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World agency urges storing carbon emissions underground

Excavators load waste coal into trucks near Ebensburg, Pennsylvania, in January 2005.
Excavators load waste coal into trucks near Ebensburg, Pennsylvania, in January 2005. Scott Hamrick / Philadelphia Inquirer / MCT

WASHINGTON — One of the best ways to make deep cuts in the pollution from fossil fuels that's warming the planet is to capture emissions from factories and power plants and bury them deep in the Earth, but the world's industrialized democracies are spending "nowhere near" the money needed to get the first carbon-capture projects started, the International Energy Agency reported Monday.

The United States and other G-8 nations should spend about $20 billion in the next decade to add the technology at 20 large-scale demonstration projects in order to work out problems and cut risks, the IEA said.

It argued that the work is urgently needed because the world is expected to rely on increasing amounts of coal, oil and gas in the decades ahead, and emissions will grow 130 percent by 2050 under current conditions. In contrast, there's strong international agreement that emissions must be cut in half or more by 2050 to prevent temperature increases that could bring dangerous long-term climate disruption.

The presidential campaigns of John McCain and Barack Obama support federal spending for carbon capture and demonstration. Both also have committees dedicated to supporting the continued use of coal, the source of half the nation's electricity and a source of jobs in swing states such as Virginia and Pennsylvania.

The IEA, which promotes cooperation on energy policy among the United States and 27 other member countries, said that government support was needed in the early stages because carbon capture and storage reduced a plant's efficiency and added to its costs. Private financial investment also is crucial, it said.

There are four demonstration projects under way for carbon capture and storage, none of them in the United States and none at a coal-fired power plant. Two of the projects are Norwegian, one is in Canada and another is in Algeria.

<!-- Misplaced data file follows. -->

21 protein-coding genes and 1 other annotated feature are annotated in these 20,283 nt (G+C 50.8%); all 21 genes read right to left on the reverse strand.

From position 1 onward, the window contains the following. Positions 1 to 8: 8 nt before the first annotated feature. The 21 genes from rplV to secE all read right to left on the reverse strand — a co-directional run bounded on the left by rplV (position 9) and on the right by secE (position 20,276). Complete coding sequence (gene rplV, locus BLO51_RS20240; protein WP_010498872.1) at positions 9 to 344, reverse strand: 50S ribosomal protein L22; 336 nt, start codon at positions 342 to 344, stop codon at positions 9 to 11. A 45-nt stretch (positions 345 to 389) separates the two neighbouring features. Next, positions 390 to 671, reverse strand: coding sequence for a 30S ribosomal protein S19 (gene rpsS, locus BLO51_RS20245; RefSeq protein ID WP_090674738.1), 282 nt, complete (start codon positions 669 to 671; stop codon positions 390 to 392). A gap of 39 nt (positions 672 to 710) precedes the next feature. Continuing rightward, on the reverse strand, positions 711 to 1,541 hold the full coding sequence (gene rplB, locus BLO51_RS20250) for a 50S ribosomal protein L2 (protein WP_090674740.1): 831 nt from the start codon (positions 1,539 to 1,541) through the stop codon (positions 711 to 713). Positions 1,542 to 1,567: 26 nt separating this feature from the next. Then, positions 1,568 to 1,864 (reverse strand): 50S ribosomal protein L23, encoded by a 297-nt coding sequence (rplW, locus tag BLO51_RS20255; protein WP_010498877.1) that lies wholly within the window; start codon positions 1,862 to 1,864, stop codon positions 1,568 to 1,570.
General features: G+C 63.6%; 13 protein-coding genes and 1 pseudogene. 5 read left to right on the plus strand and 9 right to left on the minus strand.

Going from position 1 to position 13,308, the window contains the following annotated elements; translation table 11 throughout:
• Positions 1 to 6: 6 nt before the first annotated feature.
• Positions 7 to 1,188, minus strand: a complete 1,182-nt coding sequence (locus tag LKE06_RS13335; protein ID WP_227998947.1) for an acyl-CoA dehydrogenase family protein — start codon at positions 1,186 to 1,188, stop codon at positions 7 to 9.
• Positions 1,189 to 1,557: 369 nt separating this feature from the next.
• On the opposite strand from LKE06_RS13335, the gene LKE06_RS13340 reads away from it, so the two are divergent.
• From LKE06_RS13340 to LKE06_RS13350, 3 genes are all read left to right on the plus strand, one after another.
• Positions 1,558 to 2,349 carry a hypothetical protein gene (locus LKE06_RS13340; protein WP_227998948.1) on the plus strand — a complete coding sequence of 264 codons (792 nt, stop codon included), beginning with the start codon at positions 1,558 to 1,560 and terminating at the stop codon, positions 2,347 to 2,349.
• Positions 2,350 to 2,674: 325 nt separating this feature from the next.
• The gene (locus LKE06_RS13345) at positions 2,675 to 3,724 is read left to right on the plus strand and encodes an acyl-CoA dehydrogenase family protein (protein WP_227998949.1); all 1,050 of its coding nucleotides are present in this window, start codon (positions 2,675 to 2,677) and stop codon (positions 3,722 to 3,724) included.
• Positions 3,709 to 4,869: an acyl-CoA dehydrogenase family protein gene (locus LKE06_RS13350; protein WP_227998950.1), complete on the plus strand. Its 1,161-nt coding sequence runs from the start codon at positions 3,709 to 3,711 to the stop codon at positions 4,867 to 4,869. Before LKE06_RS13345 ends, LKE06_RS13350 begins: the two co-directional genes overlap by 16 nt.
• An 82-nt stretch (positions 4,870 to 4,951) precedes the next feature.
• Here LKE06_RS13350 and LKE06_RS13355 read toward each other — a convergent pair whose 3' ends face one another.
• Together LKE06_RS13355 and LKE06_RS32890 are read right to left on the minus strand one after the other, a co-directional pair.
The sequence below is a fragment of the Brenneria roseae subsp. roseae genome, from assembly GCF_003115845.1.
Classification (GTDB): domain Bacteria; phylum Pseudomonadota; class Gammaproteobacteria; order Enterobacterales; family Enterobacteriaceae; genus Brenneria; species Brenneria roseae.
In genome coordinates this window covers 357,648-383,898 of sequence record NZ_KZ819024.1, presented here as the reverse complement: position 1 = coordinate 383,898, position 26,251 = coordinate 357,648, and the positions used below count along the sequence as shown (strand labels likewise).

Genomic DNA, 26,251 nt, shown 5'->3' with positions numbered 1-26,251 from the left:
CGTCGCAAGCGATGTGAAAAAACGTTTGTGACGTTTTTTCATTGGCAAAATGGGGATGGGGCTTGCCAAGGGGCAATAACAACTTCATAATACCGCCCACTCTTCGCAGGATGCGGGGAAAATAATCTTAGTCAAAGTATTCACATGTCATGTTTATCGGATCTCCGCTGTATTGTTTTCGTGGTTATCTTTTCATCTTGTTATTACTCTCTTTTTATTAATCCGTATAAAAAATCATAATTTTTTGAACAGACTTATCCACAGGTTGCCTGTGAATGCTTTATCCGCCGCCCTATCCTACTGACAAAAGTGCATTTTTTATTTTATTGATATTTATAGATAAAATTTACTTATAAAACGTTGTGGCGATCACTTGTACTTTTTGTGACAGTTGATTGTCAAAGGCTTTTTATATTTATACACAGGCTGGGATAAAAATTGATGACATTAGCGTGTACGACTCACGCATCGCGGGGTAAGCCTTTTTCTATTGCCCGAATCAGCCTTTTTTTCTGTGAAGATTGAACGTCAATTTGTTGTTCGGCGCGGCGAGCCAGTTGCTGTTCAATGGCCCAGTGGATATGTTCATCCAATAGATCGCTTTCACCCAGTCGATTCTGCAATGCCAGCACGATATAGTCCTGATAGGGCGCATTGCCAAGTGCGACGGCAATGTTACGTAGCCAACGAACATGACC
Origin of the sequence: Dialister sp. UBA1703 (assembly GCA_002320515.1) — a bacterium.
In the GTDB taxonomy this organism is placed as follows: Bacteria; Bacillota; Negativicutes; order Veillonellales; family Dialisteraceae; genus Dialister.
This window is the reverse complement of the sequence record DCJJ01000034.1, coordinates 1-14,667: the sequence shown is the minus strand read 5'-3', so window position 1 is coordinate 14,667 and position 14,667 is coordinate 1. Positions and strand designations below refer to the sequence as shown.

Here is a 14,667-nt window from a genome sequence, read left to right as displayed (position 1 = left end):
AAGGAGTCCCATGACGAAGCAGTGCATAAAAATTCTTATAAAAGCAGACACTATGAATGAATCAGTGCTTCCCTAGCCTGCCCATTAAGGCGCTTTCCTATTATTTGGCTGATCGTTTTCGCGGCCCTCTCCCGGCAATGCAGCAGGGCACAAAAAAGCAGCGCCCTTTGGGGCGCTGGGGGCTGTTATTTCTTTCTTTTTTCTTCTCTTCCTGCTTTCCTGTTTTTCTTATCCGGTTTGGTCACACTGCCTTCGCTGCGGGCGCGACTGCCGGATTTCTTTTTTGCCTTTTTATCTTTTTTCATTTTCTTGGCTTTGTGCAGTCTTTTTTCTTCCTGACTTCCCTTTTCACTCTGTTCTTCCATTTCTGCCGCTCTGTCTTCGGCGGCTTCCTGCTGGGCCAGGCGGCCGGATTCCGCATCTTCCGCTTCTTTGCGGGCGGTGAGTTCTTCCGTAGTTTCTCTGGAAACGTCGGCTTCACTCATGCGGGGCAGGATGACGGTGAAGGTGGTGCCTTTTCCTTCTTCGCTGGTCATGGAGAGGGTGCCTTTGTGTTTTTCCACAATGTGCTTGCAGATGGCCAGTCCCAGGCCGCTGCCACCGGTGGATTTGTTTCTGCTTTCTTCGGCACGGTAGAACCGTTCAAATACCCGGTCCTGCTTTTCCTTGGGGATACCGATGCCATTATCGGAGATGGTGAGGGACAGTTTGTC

Most of the world's leading industrial countries have programs to promote the commercial use of carbon capture and storage. But the report says that costs have increased significantly in the past five years, and many projects have been canceled or scaled back.

The U.S. Department of Energy pulled the plug in January on FutureGen, a planned $1.5 billion joint investment of government and industry, because the costs ran higher than expected.

Obama's energy plan calls for the federal government to provide incentives to speed private-sector investment in commercial-scale coal-fired power plants with carbon capture and storage. He's called for public-private partnerships to develop five such plants.

McCain has called for $2 billion in federal funds spent annually until 2024 on "clean-coal research, development and deployment." He isn't clear about how much of that would be used for more efficient use of coal in plants without carbon capture and storage, but he's indicated that some of the money would be for carbon-capture demonstration plants.

The IEA report examines the prospects for carbon capture and storage and concludes that eventually it will be a cost-effective way to reduce about 20 percent of the emissions from industry and electricity production. A delay will make the costs greater in the future, it warned.

The agency predicts that fossil fuels will remain the main source of the world's energy in 2030. It also finds that 84 percent of additional carbon-dioxide emissions will come from the use of fossil fuels, and that the bulk of the increased emissions will be from developing countries.

The IEA said that the 20 full-scale demonstration projects should include industrial plants, such as cement and steel factories, and power plants, including some retrofits of existing coal-fired power plants.

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